It is a fantastic line up this morning. Sometimes, it is easy to get cynical about who ends up on these panels but not today - the Subcommittee did its homework and got some great people, including Prof. John Colombo (who posts here, not that we are biased!), Prof. Donald Tobin (well known to all of us who teach tax), Thomas Hyatt of SNR Denton, and Eve Borenstein, Queen of the Form 990. I really think it will be an informative hearing. Here's a link to the official announcement.
If you are so inclined, you can watch this streaming here. As statements and such become public, I'll update this post to include links to them. So warm up your coffee and off we go... To the comments!
UPDATE: Hopefully, all of those comments came through for you all. Feel free to contact me if there were any issues. Here are some of the posted materials for the day:
By the way, in my comments I sometimes refer to the Comn'r as short hand - I mean Steve Miller, who is actually Deputy Commissioner for Sevices and Enforcment and used to be the head of TEO for the IRS.
SECOND UPDATE: Some of the later comments are not showing up when I hit comments on the front page (after the post where I indicate I have technical issues). They are, however, showing up in the dashboard for bloggers, so I will try to figure that all out. Please drop a comment if the last one you see from me is that I'm having technical issues, or if they go all the way to the end of the hearing.
Tuesday, July 24, 2012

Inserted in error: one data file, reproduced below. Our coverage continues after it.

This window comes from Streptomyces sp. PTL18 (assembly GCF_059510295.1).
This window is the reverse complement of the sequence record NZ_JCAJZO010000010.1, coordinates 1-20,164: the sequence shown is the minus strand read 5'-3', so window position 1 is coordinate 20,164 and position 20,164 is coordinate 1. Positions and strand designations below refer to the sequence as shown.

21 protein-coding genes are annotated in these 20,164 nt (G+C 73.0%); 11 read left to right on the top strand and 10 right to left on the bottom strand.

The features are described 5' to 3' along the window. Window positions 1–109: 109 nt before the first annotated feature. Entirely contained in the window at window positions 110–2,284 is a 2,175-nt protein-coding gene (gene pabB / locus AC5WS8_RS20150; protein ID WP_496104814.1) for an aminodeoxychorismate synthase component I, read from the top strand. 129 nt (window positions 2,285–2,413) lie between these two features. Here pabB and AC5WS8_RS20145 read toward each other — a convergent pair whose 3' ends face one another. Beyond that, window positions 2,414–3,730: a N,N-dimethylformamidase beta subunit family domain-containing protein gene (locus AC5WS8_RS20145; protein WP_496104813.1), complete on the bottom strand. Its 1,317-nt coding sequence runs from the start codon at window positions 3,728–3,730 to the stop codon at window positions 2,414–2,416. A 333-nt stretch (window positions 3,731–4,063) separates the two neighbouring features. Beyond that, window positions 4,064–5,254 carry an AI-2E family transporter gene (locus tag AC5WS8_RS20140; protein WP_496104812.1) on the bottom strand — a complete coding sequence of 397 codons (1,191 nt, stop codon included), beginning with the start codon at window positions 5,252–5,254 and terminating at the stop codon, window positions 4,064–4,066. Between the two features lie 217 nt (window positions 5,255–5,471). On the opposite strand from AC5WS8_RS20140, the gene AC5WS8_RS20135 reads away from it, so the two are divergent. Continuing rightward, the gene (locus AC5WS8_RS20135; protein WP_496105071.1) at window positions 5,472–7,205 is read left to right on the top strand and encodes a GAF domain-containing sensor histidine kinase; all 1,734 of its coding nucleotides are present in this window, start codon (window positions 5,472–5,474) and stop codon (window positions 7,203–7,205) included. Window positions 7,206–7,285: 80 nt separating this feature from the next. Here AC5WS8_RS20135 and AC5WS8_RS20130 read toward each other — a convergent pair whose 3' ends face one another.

As reported in today's Daily Tax Report, IRS EO Director, Lois Lerner, stated in a July 17th letter to an organization raising concerns about the political campaign activities of 501(c)(4) organizations:
The IRS is aware of the current public interest in this issue. These regulations have been in place since 1959. We will consider proposed changes in this area as we work with the IRS Office of Chief Counsel and the Treasury Department's Office of Tax Policy to identify tax issues that should be addressed through regulations and other published guidance.
Monday, July 23, 2012
Last Wednesday, House Ways and Means Oversight Subcommittee Chairman Charles Boustany (R-La.) announced that a second hearing on tax-exempt organizations (the first was held on May 16 as blogged herein) will be held on July 25, 2012. Per the Ways and Means Committee website:
The hearing will focus on organizational and compliance issues related to public charities, including the increased complexity of public charity organizational structures, the rules governing profit-generating activities giving rise to unrelated business income tax, and whether the newly redesigned Form 990 is promoting increased compliance and transparency.
In the announcement, Boustany makes the following oversight comment:
Given the size and scale of the operations of public charities, which in 2008 had over $2.5 trillion in assets, it is critical that the Subcommittee continue its review of the tax-exempt sector. Indeed, over the last two decades, the organizational structures of public charities have become increasingly complex, creating compliance and transparency issues. This hearing is an excellent opportunity for the Subcommittee to hear from the IRS and experts in the tax-exempt community. Their insight will allow the Subcommittee to better understand what is driving organizational complexity, and to learn about the new compliance efforts by the IRS and the UBIT rules.
No expert witnesses have yet been announced.